Nova Scotia

Nova Scotia black history course a first in Dal's 198-year history

The new three-credit, second-year history course starts in January and will be taught by Isaac Saney, a Dalhousie University history professor.

New three-credit, second-year history course starts in January and is taught by Prof. Isaac Saney

Dalhousie University Prof. Isaac Saney developed and will teach the African-Nova Scotian history course. (Sherri Borden Colley/CBC)

For the first time in its 198-year history, Dalhousie University in Halifax will offer a course about the black experience in Nova Scotia.

"Dalhousie really has never had a dedicated course to African-Nova Scotian history," said Isaac Saney, a Dalhousie history professor who developed and will teach the course.

"There have been special topic courses where you may teach a course for this semester or that semester but it's never been an official course on the books. So, that's always been an anomaly that we wanted to correct."

The new three-credit, second-year history course starts in January. It will begin with the story of Mathieu da Costa, the first black person reported to have arrived in Nova Scotia in the early 1600s. Da Costa was a multi-lingual interpreter.

Slavery legacy in Canadian history

The class will survey the history of slavery in Nova Scotia, as well as the large migrations to Nova Scotia of Jamaican Maroons, Black Refugees and Black Loyalists in the late 1700s and early 1800s, and the later the influx of Caribbean immigrants to Cape Breton in the 1920s to work in coal mines and the steel factory.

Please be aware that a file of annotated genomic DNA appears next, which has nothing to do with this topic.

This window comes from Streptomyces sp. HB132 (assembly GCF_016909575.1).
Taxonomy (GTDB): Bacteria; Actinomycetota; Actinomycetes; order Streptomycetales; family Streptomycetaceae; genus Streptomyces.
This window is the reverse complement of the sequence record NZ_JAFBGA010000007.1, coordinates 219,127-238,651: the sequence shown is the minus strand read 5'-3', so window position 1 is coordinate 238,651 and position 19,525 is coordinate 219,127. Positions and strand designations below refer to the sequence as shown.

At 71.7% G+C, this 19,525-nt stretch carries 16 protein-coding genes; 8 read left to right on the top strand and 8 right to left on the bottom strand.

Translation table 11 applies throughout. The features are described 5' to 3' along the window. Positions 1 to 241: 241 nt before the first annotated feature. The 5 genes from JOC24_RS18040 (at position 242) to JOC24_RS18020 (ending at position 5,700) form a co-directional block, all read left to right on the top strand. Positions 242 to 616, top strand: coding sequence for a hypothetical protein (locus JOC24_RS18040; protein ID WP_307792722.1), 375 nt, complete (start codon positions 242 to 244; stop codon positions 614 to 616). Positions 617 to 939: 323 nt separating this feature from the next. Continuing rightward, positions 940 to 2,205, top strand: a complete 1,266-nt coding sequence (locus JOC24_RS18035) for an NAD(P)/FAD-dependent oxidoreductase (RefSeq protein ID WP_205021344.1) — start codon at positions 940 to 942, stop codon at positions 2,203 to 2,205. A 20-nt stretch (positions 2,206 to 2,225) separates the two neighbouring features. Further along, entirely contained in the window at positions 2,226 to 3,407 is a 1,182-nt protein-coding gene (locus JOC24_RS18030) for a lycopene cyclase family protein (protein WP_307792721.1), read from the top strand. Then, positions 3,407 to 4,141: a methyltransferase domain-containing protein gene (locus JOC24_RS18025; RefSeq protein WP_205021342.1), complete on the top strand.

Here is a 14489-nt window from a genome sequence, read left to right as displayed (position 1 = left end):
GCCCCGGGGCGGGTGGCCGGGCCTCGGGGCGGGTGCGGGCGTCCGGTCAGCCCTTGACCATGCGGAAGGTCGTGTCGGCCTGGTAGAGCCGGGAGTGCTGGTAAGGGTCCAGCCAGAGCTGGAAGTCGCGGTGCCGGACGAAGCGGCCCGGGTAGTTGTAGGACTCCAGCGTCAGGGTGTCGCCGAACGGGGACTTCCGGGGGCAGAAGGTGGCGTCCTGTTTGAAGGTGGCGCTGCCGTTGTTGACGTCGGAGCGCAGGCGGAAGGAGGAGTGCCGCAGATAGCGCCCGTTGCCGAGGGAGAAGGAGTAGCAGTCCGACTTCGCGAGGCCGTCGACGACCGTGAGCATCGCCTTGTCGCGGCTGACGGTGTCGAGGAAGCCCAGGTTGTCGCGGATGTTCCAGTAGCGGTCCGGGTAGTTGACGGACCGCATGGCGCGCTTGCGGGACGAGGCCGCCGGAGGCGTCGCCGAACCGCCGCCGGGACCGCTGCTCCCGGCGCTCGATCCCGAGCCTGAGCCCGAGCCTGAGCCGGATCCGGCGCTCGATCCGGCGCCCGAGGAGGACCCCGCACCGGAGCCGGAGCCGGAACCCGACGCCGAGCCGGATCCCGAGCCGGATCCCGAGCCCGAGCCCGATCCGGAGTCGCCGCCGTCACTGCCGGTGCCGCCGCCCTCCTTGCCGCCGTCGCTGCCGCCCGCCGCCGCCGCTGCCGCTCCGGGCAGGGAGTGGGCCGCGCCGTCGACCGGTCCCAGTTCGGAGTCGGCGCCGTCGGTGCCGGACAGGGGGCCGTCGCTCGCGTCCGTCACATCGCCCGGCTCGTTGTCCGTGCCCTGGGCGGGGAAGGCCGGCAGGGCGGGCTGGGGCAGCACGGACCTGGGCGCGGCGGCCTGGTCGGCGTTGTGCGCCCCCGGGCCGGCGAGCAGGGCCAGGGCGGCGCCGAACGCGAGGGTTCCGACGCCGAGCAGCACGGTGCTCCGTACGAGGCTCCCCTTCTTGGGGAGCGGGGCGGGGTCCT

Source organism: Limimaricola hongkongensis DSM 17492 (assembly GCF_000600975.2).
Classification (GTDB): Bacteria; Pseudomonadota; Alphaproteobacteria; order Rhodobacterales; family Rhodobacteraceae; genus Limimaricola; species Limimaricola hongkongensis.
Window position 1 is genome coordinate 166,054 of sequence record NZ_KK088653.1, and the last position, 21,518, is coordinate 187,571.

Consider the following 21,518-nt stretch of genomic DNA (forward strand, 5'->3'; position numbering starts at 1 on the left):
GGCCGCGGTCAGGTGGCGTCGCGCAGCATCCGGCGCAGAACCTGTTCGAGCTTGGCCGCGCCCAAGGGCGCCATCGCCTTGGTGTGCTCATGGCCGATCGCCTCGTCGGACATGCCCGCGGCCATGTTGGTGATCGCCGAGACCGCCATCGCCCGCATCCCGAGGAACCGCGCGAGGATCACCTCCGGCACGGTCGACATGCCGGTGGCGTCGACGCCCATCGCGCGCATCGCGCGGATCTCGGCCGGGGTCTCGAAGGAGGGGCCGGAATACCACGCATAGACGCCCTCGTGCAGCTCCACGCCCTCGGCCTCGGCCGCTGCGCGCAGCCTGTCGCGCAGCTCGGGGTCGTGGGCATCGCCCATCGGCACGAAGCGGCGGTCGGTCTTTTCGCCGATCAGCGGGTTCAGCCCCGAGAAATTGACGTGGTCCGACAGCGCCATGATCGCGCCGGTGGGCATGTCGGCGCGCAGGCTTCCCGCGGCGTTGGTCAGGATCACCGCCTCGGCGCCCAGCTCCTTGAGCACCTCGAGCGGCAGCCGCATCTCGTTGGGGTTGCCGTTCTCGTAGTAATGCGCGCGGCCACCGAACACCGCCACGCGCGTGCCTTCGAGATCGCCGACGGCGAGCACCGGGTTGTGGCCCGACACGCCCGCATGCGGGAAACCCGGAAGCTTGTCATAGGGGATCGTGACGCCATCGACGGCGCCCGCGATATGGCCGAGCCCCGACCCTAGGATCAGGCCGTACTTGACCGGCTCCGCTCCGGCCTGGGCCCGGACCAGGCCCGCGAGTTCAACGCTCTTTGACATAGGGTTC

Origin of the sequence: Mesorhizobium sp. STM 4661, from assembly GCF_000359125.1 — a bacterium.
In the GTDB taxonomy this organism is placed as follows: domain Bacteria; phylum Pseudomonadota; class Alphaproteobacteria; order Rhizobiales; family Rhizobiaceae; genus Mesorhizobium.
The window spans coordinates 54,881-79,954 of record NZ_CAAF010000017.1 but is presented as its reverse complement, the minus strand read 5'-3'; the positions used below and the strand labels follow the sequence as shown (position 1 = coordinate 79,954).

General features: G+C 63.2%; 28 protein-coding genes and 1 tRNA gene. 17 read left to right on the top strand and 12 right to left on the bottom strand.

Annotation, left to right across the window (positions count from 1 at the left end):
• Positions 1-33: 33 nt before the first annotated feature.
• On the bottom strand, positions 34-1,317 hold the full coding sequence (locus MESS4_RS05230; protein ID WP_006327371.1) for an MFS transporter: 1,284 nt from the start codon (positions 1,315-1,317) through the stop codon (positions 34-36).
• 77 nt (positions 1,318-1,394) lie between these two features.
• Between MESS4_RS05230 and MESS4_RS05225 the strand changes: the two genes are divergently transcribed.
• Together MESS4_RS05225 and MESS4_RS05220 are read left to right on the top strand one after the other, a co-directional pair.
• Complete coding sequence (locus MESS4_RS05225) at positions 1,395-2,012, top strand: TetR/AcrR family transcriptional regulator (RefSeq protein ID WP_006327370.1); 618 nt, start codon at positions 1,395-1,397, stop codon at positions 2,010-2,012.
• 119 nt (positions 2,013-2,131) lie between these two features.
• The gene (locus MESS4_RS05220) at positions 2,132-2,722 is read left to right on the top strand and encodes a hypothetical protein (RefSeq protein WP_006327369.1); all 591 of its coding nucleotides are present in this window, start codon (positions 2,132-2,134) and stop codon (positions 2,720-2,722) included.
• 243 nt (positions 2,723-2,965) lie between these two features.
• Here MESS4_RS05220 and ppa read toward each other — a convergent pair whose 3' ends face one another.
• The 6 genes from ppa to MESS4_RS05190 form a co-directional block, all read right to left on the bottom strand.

"I think if one looks at blackness in Canada, because of the overwhelming numbers that exist of people that have immigrated from the Caribbean and Africa in Toronto, we forget about this foundational experience here in Nova Scotia," Saney said.

Though slavery was outlawed throughout the British Empire in 1833, Saney said the legacy of this dark part of Nova Scotia's history still exists.

"The disadvantages, the disenfranchisement, the racist attitudes, the racist segregation — that did not disappear," he said.

Rocky Jones's autobiography was compiled after he died by his friend James Walker. (Submitted by Fernwood Publishing)

Important for knowledge to be passed on

Other central themes in the course include land claims and the role of the church in the black community.

Reading material will include the autobiography of the late Burnley "Rocky" Jones. Jones was a lawyer and one of Nova Scotia's most vocal civil rights leaders. He died in 2013.

Margo Miller, a third-year psychology student at Dalhousie University, will be one of the first students to take the course. Miller, who is black, grew up in Jordantown, Digby County.

She said she is excited the course is open to anyone to learn about the province's rich African-Nova Scotian history and culture.

"Personally, I would just like to get an overall good background of the Nova Scotian black history here so … that knowledge can be passed down to other generations," Miller said.

Miller wants people outside of the black community to be able to put both the deep-rooted injustices against black people and the accomplishments of African-Nova Scotians into proper perspective.

"The more that they understand black history, the better they can understand black people here in Nova Scotia, so therefore they can have less ignorance here in Nova Scotia regarding racism or whatever the case," she said.

The new three-credit, second-year history course starts in January. (Isaac Saney)


Sherri Borden Colley has been a reporter for more than 20 years. Many of the stories she writes are about social justice, race and culture, human rights and the courts. To get in touch with Sherri email